7.2.5 Compatibility Torsion in Spandrel Beams 328

7.2.6 Minimum Longitudinal Torsional Steel 337

7.2.7 Design Examples 7.2 338

**8 Beams in Shear 343**

8.1 Plasticity Truss Model for Beam Analysis 343

8.1.1 Beams Subjected to Midspan Concentrated Load 343

8.1.2 Beams Subjected to Uniformly Distributed Load 346

8.2 Compatibility Truss Model for Beam Analysis 350

8.2.1 Analysis of Beams Subjected to Uniformly Distributed Load 350

8.2.2 Stirrup Forces and Triangular Shear Diagram 351

8.2.3 Longitudinal Web Steel Forces 354

8.2.4 Steel Stresses along a Diagonal Crack 355

8.3 Shear Design of Prestressed Concrete I-beams 356

8.3.1 Background Information 356

8.3.2 Prestressed Concrete I-Beam Tests at University of Houston 357

8.3.3 UH Shear Strength Equation 364

8.3.4 Maximum Shear Strength 368

8.3.5 Minimum Stirrup Requirement 371

8.3.6 Comparisons of Shear Design Methods with Tests 372

8.3.7 Shear Design Example 375

8.3.8 Three Shear Design Examples 379

**9 Finite Element Modeling of Frames and Walls 381**

9.1 Overview 381

9.1.1 Finite Element Analysis (FEA) 381

9.1.2 OpenSees–an Object-oriented FEA Framework 383

9.1.3 Material Models 384

9.1.4 FEA Formulations of 1-D and 2-D Models 384

9.2 Material Models for Concrete Structures 385

9.2.1 Material Models in OpenSees 385

9.2.2 Material Models Developed at UH 388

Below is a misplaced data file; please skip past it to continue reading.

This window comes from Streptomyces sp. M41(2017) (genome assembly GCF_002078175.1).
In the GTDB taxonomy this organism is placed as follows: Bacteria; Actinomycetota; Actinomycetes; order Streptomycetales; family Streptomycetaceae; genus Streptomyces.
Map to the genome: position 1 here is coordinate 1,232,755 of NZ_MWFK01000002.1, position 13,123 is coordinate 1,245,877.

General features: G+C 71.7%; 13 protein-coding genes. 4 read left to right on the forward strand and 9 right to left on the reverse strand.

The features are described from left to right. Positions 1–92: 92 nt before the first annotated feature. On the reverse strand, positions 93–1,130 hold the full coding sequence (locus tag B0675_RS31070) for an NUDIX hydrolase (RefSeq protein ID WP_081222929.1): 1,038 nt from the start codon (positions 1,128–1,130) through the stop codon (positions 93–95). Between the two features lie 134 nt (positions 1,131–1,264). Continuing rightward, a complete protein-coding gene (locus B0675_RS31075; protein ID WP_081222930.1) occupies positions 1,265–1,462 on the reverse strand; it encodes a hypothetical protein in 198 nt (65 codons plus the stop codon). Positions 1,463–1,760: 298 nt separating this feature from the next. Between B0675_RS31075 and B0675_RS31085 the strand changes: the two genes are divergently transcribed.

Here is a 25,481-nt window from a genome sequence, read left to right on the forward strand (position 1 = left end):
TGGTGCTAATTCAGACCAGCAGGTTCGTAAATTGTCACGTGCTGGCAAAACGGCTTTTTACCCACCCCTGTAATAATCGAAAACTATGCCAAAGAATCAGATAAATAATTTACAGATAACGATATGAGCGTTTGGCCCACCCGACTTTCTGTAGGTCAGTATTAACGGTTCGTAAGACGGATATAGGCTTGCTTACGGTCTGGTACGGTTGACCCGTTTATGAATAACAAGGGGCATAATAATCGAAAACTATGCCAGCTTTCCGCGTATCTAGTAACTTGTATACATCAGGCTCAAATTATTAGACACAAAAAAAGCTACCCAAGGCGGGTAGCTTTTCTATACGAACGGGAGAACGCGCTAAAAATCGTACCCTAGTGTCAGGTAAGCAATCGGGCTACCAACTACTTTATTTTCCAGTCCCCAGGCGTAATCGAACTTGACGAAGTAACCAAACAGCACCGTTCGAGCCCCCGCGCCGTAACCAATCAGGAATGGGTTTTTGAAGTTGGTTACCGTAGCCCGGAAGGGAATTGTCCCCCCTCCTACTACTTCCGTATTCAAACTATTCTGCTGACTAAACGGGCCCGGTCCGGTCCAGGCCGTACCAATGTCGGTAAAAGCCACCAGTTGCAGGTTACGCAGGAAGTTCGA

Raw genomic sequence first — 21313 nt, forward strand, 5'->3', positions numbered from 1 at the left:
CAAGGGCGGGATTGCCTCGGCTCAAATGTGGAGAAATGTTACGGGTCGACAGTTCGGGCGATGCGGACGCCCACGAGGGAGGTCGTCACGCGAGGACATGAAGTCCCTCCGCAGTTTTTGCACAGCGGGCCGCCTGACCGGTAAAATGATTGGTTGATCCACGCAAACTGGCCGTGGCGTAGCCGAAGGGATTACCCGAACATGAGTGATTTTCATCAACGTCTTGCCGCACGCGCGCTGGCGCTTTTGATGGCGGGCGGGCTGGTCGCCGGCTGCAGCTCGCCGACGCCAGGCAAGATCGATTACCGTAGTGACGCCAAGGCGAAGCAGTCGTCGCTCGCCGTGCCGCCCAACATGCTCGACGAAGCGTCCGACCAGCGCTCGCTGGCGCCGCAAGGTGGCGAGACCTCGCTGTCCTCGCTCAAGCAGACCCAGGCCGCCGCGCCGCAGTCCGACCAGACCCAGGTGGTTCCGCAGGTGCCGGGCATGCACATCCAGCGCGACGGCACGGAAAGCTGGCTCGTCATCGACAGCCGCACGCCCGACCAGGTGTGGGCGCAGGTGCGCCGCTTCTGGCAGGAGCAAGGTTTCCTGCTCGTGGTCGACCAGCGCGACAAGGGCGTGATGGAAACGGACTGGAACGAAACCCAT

9.3 1-D Fiber Model for Frames 392

9.4 2-D CSMM Model for Walls 393

9.4.1 Coordinate Systems for Concrete Structures 393

9.4.2 Implementation 394

9.4.3 Analysis Procedures 396

9.5 Equation of Motion for Earthquake Loading 396

9.5.1 Single Degree of Freedom versus Multiple Degrees of Freedom 396

9.5.2 A Three-degrees-of-freedom Building 399

9.5.3 Damping 400

9.6 Nonlinear Analysis Algorithm 402

9.6.1 Load Control Iteration Scheme 402

9.6.2 Displacement Control Iteration Scheme 403

9.6.3 Dynamic Analysis Iteration Scheme 403

9.7 Nonlinear Finite Element Program SCS 406

**10 Application of Program SCS toWall-type Structures 411**

10.1 RC Panels Under Static Load 411

10.2 Prestresed Concrete Beams Under Static Load 413

10.3 Framed Shear Walls under Reversed Cyclic Load 414

10.3.1Framed Shear Wall Units at UH 414

10.3.2Low-rise Framed Shear Walls at NCREE 417

10.3.3Mid-rise Framed Shear Walls at NCREE 420

10.4 Post-tensioned Precast Bridge Columns under Reversed Cyclic Load 422

10.5 Framed Shear Walls under Shake Table Excitations 425

10.6 A Seven-story Wall Building under Shake Table Excitations 428

Appendix 433

References 481

Index 489